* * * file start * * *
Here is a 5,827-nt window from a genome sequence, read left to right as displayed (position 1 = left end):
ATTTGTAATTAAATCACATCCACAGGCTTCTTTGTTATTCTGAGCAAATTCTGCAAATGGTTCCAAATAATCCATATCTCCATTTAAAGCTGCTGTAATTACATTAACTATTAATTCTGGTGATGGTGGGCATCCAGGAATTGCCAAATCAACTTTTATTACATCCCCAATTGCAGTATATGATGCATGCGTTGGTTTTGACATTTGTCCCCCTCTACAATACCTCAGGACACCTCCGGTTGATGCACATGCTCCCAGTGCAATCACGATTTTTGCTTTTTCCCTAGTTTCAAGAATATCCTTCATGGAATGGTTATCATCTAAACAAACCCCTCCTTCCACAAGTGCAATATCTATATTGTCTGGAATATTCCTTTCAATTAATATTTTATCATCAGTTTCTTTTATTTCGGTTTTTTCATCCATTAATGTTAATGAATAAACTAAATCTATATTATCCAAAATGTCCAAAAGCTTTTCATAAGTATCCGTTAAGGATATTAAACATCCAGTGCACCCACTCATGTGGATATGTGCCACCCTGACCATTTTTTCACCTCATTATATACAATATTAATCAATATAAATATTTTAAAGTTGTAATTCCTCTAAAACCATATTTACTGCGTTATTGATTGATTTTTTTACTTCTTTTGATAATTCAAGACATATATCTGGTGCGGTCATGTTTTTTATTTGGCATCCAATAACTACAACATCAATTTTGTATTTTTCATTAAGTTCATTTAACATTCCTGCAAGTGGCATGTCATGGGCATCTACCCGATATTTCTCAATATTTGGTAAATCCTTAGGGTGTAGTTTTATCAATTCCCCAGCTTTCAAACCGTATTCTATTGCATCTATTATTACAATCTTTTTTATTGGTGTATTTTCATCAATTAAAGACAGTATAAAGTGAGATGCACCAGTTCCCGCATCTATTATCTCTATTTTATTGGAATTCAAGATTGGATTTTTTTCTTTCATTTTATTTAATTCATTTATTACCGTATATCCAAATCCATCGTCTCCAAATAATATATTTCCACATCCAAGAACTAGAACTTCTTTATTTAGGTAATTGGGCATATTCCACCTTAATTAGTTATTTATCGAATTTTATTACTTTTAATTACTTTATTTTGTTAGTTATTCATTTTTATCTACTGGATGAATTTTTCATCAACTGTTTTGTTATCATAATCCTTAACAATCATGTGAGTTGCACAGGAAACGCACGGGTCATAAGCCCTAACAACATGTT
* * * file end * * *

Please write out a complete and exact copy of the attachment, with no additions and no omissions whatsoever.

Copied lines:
Here is a 5,827-nt window from a genome sequence, read left to right as displayed (position 1 = left end):
ATTTGTAATTAAATCACATCCACAGGCTTCTTTGTTATTCTGAGCAAATTCTGCAAATGGTTCCAAATAATCCATATCTCCATTTAAAGCTGCTGTAATTACATTAACTATTAATTCTGGTGATGGTGGGCATCCAGGAATTGCCAAATCAACTTTTATTACATCCCCAATTGCAGTATATGATGCATGCGTTGGTTTTGACATTTGTCCCCCTCTACAATACCTCAGGACACCTCCGGTTGATGCACATGCTCCCAGTGCAATCACGATTTTTGCTTTTTCCCTAGTTTCAAGAATATCCTTCATGGAATGGTTATCATCTAAACAAACCCCTCCTTCCACAAGTGCAATATCTATATTGTCTGGAATATTCCTTTCAATTAATATTTTATCATCAGTTTCTTTTATTTCGGTTTTTTCATCCATTAATGTTAATGAATAAACTAAATCTATATTATCCAAAATGTCCAAAAGCTTTTCATAAGTATCCGTTAAGGATATTAAACATCCAGTGCACCCACTCATGTGGATATGTGCCACCCTGACCATTTTTTCACCTCATTATATACAATATTAATCAATATAAATATTTTAAAGTTGTAATTCCTCTAAAACCATATTTACTGCGTTATTGATTGATTTTTTTACTTCTTTTGATAATTCAAGACATATATCTGGTGCGGTCATGTTTTTTATTTGGCATCCAATAACTACAACATCAATTTTGTATTTTTCATTAAGTTCATTTAACATTCCTGCAAGTGGCATGTCATGGGCATCTACCCGATATTTCTCAATATTTGGTAAATCCTTAGGGTGTAGTTTTATCAATTCCCCAGCTTTCAAACCGTATTCTATTGCATCTATTATTACAATCTTTTTTATTGGTGTATTTTCATCAATTAAAGACAGTATAAAGTGAGATGCACCAGTTCCCGCATCTATTATCTCTATTTTATTGGAATTCAAGATTGGATTTTTTTCTTTCATTTTATTTAATTCATTTATTACCGTATATCCAAATCCATCGTCTCCAAATAATATATTTCCACATCCAAGAACTAGAACTTCTTTATTTAGGTAATTGGGCATATTCCACCTTAATTAGTTATTTATCGAATTTTATTACTTTTAATTACTTTATTTTGTTAGTTATTCATTTTTATCTACTGGATGAATTTTTCATCAACTGTTTTGTTATCATAATCCTTAACAATCATGTGAGTTGCACAGGAAACGCACGGGTCATAAGCCCTAACAACATGTT